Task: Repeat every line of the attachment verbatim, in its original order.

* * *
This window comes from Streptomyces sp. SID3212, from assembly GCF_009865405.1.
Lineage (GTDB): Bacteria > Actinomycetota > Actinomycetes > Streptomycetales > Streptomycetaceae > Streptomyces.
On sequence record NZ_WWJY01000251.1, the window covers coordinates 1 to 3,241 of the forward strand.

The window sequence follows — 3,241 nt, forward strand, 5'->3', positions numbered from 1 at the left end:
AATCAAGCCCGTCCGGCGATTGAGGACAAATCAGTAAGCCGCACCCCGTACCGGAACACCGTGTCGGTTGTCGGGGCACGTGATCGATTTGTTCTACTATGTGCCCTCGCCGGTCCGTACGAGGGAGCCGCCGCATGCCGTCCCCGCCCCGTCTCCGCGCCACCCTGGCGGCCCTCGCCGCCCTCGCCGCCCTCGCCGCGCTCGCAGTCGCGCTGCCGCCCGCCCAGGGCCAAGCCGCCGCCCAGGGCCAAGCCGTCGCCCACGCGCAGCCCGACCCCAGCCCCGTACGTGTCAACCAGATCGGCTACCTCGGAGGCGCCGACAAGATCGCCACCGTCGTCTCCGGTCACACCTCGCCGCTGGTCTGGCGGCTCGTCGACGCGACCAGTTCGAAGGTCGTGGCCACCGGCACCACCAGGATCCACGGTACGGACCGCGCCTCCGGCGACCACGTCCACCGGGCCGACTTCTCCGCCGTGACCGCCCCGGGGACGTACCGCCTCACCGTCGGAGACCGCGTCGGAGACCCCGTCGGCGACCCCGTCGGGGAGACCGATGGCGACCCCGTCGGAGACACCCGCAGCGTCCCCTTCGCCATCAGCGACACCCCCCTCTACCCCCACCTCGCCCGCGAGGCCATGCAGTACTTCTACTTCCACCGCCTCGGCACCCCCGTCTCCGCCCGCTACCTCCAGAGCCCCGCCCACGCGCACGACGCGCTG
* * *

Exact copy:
This window comes from Streptomyces sp. SID3212, from assembly GCF_009865405.1.
Lineage (GTDB): Bacteria > Actinomycetota > Actinomycetes > Streptomycetales > Streptomycetaceae > Streptomyces.
On sequence record NZ_WWJY01000251.1, the window covers coordinates 1 to 3,241 of the forward strand.

The window sequence follows — 3,241 nt, forward strand, 5'->3', positions numbered from 1 at the left end:
AATCAAGCCCGTCCGGCGATTGAGGACAAATCAGTAAGCCGCACCCCGTACCGGAACACCGTGTCGGTTGTCGGGGCACGTGATCGATTTGTTCTACTATGTGCCCTCGCCGGTCCGTACGAGGGAGCCGCCGCATGCCGTCCCCGCCCCGTCTCCGCGCCACCCTGGCGGCCCTCGCCGCCCTCGCCGCCCTCGCCGCGCTCGCAGTCGCGCTGCCGCCCGCCCAGGGCCAAGCCGCCGCCCAGGGCCAAGCCGTCGCCCACGCGCAGCCCGACCCCAGCCCCGTACGTGTCAACCAGATCGGCTACCTCGGAGGCGCCGACAAGATCGCCACCGTCGTCTCCGGTCACACCTCGCCGCTGGTCTGGCGGCTCGTCGACGCGACCAGTTCGAAGGTCGTGGCCACCGGCACCACCAGGATCCACGGTACGGACCGCGCCTCCGGCGACCACGTCCACCGGGCCGACTTCTCCGCCGTGACCGCCCCGGGGACGTACCGCCTCACCGTCGGAGACCGCGTCGGAGACCCCGTCGGCGACCCCGTCGGGGAGACCGATGGCGACCCCGTCGGAGACACCCGCAGCGTCCCCTTCGCCATCAGCGACACCCCCCTCTACCCCCACCTCGCCCGCGAGGCCATGCAGTACTTCTACTTCCACCGCCTCGGCACCCCCGTCTCCGCCCGCTACCTCCAGAGCCCCGCCCACGCGCACGACGCGCTG